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Collision avoidance

roly_voya

New member
Joined
5 Feb 2004
Messages
1,050
Location
Pembrokeshire Wales
Re: Collision avoidance - What spec radar

I am strongly considering the radar option, modern sets seem tolerable on power, they are also useful for navigation in costal waters and I prefer the idea of knowing wats out there so I can avoid it rather than signaling that I am there so other people can avoid me!

Big decision is what spec. The more sophisticated set which are stabilised and may have mappa are much more expensive (around 2K) the basic set can be as little as £800 but require a lot more imput to fix target positions which may not be practical solo. Having never used radar before I dont have the experience to base the decision on so what does anyone think - Basic, Stabilised, Mappa?
 

CPD

Active member
Joined
20 Sep 2006
Messages
2,902
Location
Hampshire
Re: Collision avoidance - What spec radar

[ QUOTE ]
I am strongly considering the radar option, modern sets seem tolerable on power, they are also useful for navigation in costal waters and I prefer the idea of knowing wats out there so I can avoid it rather than signaling that I am there so other people can avoid me!

Big decision is what spec. The more sophisticated set which are stabilised and may have mappa are much more expensive (around 2K) the basic set can be as little as £800 but require a lot more imput to fix target positions which may not be practical solo. Having never used radar before I dont have the experience to base the decision on so what does anyone think - Basic, Stabilised, Mappa?

[/ QUOTE ]

I have a simple JRC1000 system. It does what it says on the tin and lets me see what is out there, what relative direction it is heading in, whether it will hit me, and it also provides a zone alarm which works very well. It takes a gps feed, so i can easily see on the (paper) chart where I am and therefore see relative as well as absolute possitions. there is no work involved in working out relative positions. They are all there on the screen. The best bit about the fitting, is that I placed it on the original swing out board on my centaur that used to have the depth monitor hung from it. I can therefore be in the cockpit with the radar right there in front of me (weatherproofed). The only reason I could see in going for a much more expensive system is to enable the radar scan to overlayed on top of an electronic chart, which I think would be more interesting than useful. The system I have is brilliant and I am very happy with it.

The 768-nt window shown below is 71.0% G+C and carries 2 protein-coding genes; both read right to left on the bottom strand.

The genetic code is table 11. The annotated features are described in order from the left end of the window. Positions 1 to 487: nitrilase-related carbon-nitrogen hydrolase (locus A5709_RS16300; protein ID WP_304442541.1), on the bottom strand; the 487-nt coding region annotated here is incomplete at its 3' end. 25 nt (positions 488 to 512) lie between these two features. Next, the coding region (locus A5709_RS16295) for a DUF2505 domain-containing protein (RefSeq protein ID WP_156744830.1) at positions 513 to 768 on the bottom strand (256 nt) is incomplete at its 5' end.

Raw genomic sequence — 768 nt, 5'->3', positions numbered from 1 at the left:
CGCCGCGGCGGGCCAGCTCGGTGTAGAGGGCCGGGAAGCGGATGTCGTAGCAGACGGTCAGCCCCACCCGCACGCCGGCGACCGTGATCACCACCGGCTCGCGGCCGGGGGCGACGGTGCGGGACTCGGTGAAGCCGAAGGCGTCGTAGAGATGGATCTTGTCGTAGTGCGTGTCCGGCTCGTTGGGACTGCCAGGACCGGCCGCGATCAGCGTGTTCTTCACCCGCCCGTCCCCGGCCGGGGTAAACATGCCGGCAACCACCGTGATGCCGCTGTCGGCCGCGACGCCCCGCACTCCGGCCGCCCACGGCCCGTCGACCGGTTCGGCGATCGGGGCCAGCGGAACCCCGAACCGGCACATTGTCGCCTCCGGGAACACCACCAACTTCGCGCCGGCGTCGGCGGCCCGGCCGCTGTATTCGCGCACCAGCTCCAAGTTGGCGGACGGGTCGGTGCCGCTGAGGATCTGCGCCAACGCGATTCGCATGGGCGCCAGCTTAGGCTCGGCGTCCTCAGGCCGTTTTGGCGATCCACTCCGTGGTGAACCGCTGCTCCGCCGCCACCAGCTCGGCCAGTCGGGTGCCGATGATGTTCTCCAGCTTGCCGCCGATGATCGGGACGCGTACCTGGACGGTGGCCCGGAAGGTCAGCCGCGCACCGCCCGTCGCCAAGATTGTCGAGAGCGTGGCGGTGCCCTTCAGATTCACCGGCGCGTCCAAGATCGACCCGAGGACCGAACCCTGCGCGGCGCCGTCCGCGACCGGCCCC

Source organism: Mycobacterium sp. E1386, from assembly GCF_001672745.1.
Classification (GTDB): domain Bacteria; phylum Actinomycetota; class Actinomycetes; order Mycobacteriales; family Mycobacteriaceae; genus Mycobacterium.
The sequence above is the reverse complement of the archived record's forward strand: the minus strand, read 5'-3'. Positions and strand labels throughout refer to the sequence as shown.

A

Anonymous

Guest
Re: Collision avoidance - What spec radar

You really do get what you pay for but firstly, the resolution depends on the size of the antenna (i.e. the diameter of the radome or 'scanner'). That is the first decision to make. Power - i.e range - isn't an issue for most people because we all have GPS and we don't need to know what is more than 10nm away and even the simplest radars do much better than that.

Stabilised is really not essential for a yacht because the easiest collision avoidance technique is to watch the relative bearing (just as in visual conditions) so you don't really want a compass stabilised display, you want relative angles.

MARPA is wonderful, especially when short handed in bad viz, in areas of heavy traffic. Crossing a busy bit of sea in thick fog (or even in good viz in daytime!) it is wonderful to be able to select half a dozen or more targets and get a figure for their course, bearing, and closest point of approach, with a time. Not so important when sailing in less congested waters, however. Pointless if crossing an ocean but magic when going up the Solent in thick fog (I've done that often).

You are wrong about the more complicated ones being unsuitable for short-handed/single handed sailors. The opposite is true. If you are single-handed (as I usually am) in congested waters you want a more capable radar - they are easy to drive with a bit of practice.

If you have never used a radar before you will get a lot more out of it if you go on a course or get a video training aid. Like PCs there are hundreds of things they can do that we never discover or ways of doing something better. It's well worthwhile making a small investment on a course. You might consider doing the course first? No doubt the instructor would be a fount of wisdom and knowledge and might even be able to point you to a good deal.

Don't forget that the better radars these days come enabled with plotters or plotter interfaces - that is a different but complementary question and I will not try to answer it here as you only asked about radars!
 
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